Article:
• Kaarlejarvi, Elina; Salemaa, Maija; Tonteri, Tiina; Merila, Paivi; Laine, Anna-Liisa (2021)
    Aim The diversity and composition of natural communities are rapidly changing due to anthropogenic disturbances. Magnitude of this compositional reorganization varies across the globe, but reasons behind the variation remain largely unknown. Disturbances induce temporal turnover by stimulating species colonizations, causing local extinctions, altering dominance structure, or all of these. We test which of these processes drive temporal community changes, and whether they are constrained by natural environmental gradients. Moreover, we assess to what degree identity shifts translate to changes in dominance structure. Location Finland. Time period Observations 1985-2006, disturbance history > 140 years. Major taxa studied Vascular plants. Methods We investigated temporal turnover of boreal forest understorey in response to disturbance, here forest management, along a soil fertility gradient. We disentangle the roles of species gains, losses and abundance changes in driving temporal turnover in response to and after disturbance by comparing turnover rates in different forest age categories along a fertility gradient. We quantify temporal turnover using richness-based complement of Jaccard's similarity index and proportional-abundance based dissimilarity index. We also test whether disturbance history or fertility influence the relationship between identity shifts and dominance structure. Results We found that the impact of disturbance on temporal turnover depends on soil fertility. The greatest turnover occurred in the most fertile forests immediately after disturbance. There, species gains and losses strongly altered dominance structure leading to high turnover, whereas undisturbed old forests and nutrient-poor habitats were characterized by stable dominant species even when the majority of species shifted their identity. Main conclusions Our results suggest that human impacts on temporal biodiversity change vary along environmental gradients. In boreal forests, the fertile habitats have a higher probability than nutrient-poor sites of changing their composition in response to anthropogenic disturbances. Resource availability and disturbance history may thus influence consequences of temporal turnover for ecosystem functioning.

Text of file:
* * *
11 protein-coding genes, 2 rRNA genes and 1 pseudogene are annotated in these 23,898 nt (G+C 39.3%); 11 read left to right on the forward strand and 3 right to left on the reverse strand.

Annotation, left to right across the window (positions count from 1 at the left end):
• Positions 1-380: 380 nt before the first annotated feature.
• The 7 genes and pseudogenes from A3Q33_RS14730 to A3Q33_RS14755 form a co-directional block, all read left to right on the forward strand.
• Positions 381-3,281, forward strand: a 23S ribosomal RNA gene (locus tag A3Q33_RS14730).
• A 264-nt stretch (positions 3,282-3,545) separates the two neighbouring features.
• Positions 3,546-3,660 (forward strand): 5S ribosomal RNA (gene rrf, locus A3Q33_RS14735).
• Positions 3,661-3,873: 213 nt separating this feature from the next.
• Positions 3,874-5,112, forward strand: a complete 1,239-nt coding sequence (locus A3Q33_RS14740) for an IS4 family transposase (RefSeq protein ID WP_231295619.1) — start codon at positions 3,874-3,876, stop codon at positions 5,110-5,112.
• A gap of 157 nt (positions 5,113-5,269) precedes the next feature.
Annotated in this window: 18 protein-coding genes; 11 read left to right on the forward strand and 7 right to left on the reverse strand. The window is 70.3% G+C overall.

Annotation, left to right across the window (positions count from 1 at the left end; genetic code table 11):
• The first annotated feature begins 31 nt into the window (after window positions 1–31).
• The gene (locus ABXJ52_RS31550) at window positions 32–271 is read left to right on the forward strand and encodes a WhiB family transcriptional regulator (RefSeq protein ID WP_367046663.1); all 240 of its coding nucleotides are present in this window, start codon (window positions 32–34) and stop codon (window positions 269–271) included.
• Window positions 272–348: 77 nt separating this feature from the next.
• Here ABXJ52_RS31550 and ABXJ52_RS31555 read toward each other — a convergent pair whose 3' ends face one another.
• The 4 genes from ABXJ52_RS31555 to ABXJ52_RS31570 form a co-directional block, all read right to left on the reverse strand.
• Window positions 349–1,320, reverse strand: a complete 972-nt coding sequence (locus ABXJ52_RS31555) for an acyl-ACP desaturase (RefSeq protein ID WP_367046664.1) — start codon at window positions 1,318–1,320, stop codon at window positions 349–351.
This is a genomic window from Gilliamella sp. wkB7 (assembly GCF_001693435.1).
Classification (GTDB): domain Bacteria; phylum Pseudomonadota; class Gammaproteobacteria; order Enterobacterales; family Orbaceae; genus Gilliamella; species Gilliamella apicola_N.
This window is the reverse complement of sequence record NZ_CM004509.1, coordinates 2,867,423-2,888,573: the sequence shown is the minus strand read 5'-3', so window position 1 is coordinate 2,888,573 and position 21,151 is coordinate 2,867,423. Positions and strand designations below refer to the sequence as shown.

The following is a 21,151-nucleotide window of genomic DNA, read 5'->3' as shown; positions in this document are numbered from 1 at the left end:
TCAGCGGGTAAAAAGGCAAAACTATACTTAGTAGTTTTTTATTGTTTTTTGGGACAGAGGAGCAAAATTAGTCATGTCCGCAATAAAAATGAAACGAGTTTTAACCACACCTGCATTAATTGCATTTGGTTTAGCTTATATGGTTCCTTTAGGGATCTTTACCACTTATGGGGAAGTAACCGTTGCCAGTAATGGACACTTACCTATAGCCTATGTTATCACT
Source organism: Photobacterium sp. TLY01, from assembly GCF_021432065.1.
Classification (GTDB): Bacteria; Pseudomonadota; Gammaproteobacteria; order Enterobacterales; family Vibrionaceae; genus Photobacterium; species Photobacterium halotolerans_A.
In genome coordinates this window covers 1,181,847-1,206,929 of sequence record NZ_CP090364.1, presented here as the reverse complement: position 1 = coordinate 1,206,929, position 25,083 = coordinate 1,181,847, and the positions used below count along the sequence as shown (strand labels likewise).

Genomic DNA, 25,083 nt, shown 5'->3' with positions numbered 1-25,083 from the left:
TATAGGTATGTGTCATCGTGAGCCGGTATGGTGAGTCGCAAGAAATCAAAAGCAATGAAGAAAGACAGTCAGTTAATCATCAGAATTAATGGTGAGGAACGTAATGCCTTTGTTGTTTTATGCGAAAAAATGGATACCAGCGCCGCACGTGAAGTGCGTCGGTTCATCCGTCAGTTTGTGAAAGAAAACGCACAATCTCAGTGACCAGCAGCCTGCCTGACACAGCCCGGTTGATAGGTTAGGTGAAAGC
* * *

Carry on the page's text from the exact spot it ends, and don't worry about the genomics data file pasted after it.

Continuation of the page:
• Kulha, Niko; Pasanen, Leena; Holmström, Lasse; Grandpre, Louis de; Gauthier, Sylvie; Kuuluvainen, Timo; Aakala, Tuomas (2020)